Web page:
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  • Shouldn’t we eliminate plastics wherever possible, instead of trying to recycle or remanufacture plastic already in the supply chain?
    YES! We fully subscribe to the Sustainable Waste Management Hierarchy: Reduce, Reuse, Recycle (US EPA), and support policies and organizations reducing our over-dependence on plastics. But the plastic waste problem is huge and getting worse every day. Even if we were to immediately cease plastic production globally (and no one expects that day to come anytime soon), there are still 8.3 billion tons (National Geographic) of plastic that has already been produced, reached the end of its useful life, and not been responsibly addressed. “Current U.S. reprocessing capability is so low that only PET and HDPE are functionally recyclable” (Greenpeace) and less than 30% of PET and HDPE are actually recycled (US EPA). Combining the PET and HDPE plastics that aren’t recycled, with the vast majority (EPA) of plastic categories that can’t be practically recycled, the absence of practical solutions to address plastic waste has created an environmental crisis. “We can’t recycle our way out of the plastic pollution crisis,” (Greenpeace). “There are only 4 ways to handle plastic at the end of its life. Plastic waste can be recycled, destroyed or converted to fuel or energy through pyrolysis, disposed of in managed waste systems or discarded where it ends up in the natural environment, “ – The Ocean Conservancy Our plastics crisis is a big, complicated puzzle, requiring a comprehensive response. While Reduction is the first R toward solving the puzzle, Clean Seas is providing solutions to deal with existing plastic waste that can not be recycled, transforming waste into valuable commodities and preventing this waste from being discarded into waterways, oceans, landfills or the environment.
  • Wait, is pyrolysis recycling? Or Not?
    Good question! Recycling /ri:’saɪklɪŋ/ noun: “The action or process of converting waste into reusable material,” (Oxford Languages) . “Recycling is the process of collecting and processing materials that would otherwise be thrown away as trash and turning them into new products,” (US EPA). You may also hear terms like “chemical recycling,” or “advanced recycling” applied to pyrolysis, especially for applications that produce plastic resin instead of fuel (paradoxically creating more plastic, but more like “recycling!”) Some simply say plastics recycling is a lie. Others say pyrolysis represents Recovery rather than Recycling. Semantics aside, we focus on the net positive impact of converting plastics to valuable products, offsetting other, harmful ways of producing those same products.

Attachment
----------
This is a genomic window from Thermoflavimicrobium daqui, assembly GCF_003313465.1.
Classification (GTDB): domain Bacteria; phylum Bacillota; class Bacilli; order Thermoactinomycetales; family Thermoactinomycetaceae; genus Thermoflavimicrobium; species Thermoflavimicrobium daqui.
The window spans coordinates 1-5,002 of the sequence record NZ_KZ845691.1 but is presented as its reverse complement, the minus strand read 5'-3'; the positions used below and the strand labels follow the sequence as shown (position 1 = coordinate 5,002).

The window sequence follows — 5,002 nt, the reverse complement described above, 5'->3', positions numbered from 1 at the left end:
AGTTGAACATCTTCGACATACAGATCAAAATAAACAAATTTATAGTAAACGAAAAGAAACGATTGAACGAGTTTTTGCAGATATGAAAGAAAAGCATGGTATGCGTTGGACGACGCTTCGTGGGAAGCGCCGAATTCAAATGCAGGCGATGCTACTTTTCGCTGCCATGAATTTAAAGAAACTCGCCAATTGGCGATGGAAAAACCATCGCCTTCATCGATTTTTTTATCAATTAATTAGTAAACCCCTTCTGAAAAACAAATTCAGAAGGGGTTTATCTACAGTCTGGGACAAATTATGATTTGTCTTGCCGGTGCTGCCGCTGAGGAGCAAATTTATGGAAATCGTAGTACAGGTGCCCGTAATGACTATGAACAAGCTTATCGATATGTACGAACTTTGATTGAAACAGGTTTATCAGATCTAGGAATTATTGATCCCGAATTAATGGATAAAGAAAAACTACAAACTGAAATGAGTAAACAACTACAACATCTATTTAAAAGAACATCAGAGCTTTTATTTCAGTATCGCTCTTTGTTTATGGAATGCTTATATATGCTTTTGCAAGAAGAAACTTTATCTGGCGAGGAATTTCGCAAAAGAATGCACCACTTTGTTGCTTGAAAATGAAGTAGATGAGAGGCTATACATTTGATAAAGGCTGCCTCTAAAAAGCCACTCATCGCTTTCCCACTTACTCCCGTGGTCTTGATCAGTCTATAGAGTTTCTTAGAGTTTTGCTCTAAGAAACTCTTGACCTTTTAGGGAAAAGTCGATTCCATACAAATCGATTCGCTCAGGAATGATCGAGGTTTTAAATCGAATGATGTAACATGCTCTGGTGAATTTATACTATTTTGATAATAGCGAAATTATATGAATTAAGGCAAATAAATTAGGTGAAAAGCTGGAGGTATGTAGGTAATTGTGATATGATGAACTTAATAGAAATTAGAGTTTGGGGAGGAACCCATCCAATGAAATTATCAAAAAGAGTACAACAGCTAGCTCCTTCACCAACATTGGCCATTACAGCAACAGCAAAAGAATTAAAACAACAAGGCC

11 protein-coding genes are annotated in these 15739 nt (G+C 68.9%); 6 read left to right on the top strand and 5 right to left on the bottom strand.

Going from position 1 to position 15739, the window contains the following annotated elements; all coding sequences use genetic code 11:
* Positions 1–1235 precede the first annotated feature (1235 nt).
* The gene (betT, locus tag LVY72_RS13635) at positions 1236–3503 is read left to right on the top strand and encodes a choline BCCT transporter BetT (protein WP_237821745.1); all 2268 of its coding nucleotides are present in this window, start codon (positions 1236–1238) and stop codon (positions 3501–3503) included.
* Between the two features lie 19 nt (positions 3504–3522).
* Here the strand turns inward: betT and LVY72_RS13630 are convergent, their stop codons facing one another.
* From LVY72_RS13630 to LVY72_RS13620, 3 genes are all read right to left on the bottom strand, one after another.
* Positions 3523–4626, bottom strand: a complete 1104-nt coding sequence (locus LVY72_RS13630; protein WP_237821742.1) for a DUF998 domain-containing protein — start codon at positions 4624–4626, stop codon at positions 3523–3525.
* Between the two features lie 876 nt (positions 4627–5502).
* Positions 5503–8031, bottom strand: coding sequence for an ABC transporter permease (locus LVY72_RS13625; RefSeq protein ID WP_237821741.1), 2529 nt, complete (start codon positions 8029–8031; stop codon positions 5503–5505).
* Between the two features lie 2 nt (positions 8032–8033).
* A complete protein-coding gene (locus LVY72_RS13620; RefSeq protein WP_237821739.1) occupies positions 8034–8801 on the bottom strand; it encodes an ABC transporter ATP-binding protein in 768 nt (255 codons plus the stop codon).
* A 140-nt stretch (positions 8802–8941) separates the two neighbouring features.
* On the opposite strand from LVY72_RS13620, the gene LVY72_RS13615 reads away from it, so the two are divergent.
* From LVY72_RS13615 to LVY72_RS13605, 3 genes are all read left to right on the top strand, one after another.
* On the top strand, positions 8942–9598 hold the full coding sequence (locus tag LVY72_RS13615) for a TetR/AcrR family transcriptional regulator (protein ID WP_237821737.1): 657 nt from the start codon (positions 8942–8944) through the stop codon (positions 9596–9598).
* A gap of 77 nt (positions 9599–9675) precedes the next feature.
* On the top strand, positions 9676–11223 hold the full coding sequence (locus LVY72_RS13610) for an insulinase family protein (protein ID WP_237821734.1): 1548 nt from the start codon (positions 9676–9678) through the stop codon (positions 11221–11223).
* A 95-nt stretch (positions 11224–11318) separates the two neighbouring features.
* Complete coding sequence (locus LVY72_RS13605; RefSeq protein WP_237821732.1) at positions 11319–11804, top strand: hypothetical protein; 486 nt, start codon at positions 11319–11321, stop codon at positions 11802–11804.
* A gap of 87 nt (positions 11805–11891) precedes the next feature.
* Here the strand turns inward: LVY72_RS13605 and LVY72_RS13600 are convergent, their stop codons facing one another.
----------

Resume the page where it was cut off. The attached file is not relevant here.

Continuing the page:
• Is pyrolysis the same as incineration?
    No. Incineration is destruction by combustion; combustion requires oxygen, and creates undesirable byproducts. Pyrolysis involves heating feedstock (in this case waste plastics) within a sealed, air tight chamber to the point of breaking them down (“cracking”) into chemical components (in this case, ultra-low sulfur diesel, carbon black char, and syngas/hydrogen.)
  • Does pyrolysis use more energy than it’s worth?
    No. In fact, Clean-Seas’ pyrolysis can work completely independent from the electrical grid; all the energy we need is generated on-site from the syngas created during pyrolysis. Overall, pyrolysis is more than twice as efficient as Waste-To-Energy incineration, and incalculably more efficient than landfilling or otherwise discarding plastics. Through Research and Development investments and academic partnerships including Arizona State University's Rob and Melani Walton Sustainability Solutions Service, and the Indian Institute of Chemical Technology, Clean-Seas is constantly working to reduce energy consumption of its process (where possible with wind/solar, leveraging our our sister company WindStream Technologies), as well as other promising technologies as they achieve commercial viability.
  • Does Clean-Seas pyrolysis emit hazardous heavy metals like lead and mercury, or highly toxic pollutants like dioxins and PFAS? What about your products?
    No. Pyrolysis creates no emissions.
  • What about emissions from the products you manufacture?
    The syngas we produce is consumed onsite to heat the pyrolysis system. Emissions from the syngas are far less than EPA and state compliance standards. The liquid ultra-low sulfur precursors we produce – for plastic circularity, or for biodiesel – offsets fossil-fuel exploration, extraction, processing and refining. Emissions from what is consumed as fuel will be the same or less (generally far less sulfur) as the fuel it is offsetting. The carbon char we produce is virtually inert, and sequesters carbon. Overall, this means Clean Seas yields a significant net reduction in greenhouse gas emissions and other pollutants. We pledge full transparency of any and all environmental impacts, and will share all impact data on our website.
  • Aren’t you diverting plastic that would otherwise be recycled?
    No. #1 & #2 waste plastics enjoy a strong recycling market — primarily in textile manufacturing –even after China’s National Sword policy: Clean-Seas will convert plastics that are not readily recyclable (#4-7 plastics). Clean-Seas will actually enhance overall recycling in several ways Saving taxpayers and towns substantial fees they currently pay to dispose of their plastic waste Adding much-needed transparency to where our waste goes Reducing the impact of “wishcycling" contamination; our process can handle all plastics.
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